If these cost thresholds hold, nearly every branded product will become categorized formally or informally as specialty, and when that happens, community pharmacies may be hard-pressed to put more than a few or even any branded drugs on their shelves. This loss of accessibility and convenience are not without potential long-term consequences for manufacturers, who would then be relegated to an entirely different system of care delivery and distribution. Prescribers, particularly general practitioners, may avoid branded products even more reflexively than they do now, having to choose the dispensing channel and system of care based on each individual patient’s third-party coverage.

Vertical Integration Complications

For government plans and employers, the 2 largest purchasers of health care, the loss of branded products on the shelves may lead to even more dependence on rebates beyond the formulary into in-network service provider considerations and network adequacy workarounds. Could manufacturers and purchasers find themselves channeling within-category products and members to specific prescribers, pharmacies, and delivery systems? Will that look like other coverage-provider systems, such as Kaiser Permanente, the US military care system, and the Veterans Health Administration? If so, manufacturers may find themselves positioned for coverage and marketplace entry similar to what is found in other countries but with more severe discounts because of rebates. They will not be in a good negotiating position. Perhaps this is why the manufacturer-wholesaler list-to-net price gap after all rebate considerations keeps growing so rapidly.

Future of Blockbusters

Remember the days of Claritin, Lipitor, Neurontin, Plavix, Prilosec, and Prozac? These were “blockbuster” products found in any of the 60,000 or more pharmacies across the country, and they were marketed to the masses, each list pricing at approximately $100 to $300 per month. Unless branded product categorization, administration, distribution, and pricing schema with rebates trends are reversed, gone may be the days of widespread access and medications used by millions of Americans, prescribed by general practitioners, and dispensed by community-based pharmacies.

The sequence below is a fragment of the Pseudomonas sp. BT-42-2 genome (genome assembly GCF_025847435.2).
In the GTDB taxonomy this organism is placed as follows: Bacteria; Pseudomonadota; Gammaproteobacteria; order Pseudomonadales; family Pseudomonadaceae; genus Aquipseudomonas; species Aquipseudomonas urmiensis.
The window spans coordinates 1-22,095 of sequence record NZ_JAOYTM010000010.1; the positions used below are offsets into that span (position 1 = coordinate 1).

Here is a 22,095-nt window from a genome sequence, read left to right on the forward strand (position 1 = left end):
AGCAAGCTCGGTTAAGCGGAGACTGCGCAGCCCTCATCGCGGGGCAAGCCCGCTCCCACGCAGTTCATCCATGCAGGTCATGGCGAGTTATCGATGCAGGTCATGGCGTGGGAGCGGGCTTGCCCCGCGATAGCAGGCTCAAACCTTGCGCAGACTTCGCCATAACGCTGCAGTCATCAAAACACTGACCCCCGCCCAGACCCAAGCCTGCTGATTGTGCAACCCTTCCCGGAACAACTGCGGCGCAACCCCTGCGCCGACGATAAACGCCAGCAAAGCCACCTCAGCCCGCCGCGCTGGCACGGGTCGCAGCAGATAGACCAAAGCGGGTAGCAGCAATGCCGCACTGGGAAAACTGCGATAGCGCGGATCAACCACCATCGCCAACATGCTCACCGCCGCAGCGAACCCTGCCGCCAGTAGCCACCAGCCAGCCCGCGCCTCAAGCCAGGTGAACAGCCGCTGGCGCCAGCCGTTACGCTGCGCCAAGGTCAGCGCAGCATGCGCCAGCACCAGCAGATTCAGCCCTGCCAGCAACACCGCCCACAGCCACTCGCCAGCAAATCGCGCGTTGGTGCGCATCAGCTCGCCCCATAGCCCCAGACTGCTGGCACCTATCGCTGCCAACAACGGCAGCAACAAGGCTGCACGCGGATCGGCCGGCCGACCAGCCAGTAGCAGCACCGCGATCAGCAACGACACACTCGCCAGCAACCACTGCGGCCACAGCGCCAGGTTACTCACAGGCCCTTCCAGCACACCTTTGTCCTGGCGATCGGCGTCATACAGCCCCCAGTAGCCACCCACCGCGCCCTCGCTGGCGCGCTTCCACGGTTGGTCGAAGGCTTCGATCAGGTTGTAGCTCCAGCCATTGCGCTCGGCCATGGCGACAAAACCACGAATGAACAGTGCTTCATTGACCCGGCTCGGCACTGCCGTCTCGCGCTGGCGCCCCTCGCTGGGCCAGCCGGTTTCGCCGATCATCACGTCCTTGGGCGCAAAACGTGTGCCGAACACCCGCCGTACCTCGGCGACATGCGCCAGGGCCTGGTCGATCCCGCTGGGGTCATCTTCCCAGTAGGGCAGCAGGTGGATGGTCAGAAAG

Troy Trygstad, PharmD, PhD, MBA, is the executive director of Community Pharmacy Enhanced Services Network (CPESN) USA, a clinically integrated network of more than 3500 paticipating pharmacies.


1. Medicine use and spending in the U.S. IQVIA. May 9, 2019. Accessed May 4, 2022. https://www.iqvia.com/insights/the-iqvia-institute/reports/medicine-use-and-spending-in-the-us-a-review-of-2018-and-outlookto-2023

2. Specialty pharmacy “lite”: an evolving fulfillment model. Corsica Life Sciences. May 16, 2019. Accessed May 4, 2022. http://www.corsicalifesciences.com/specialty-pharmacy-lite-evolving-fulfillmentmodel/

3. James D. Specialty lite model goes beyond improving adherence. PharmacyTimes.com. April 30, 2019. Accessed May 4, 2022. https://www.pharmacytimes.com/view/specialty-lite-model-goes-beyond-improvingadherence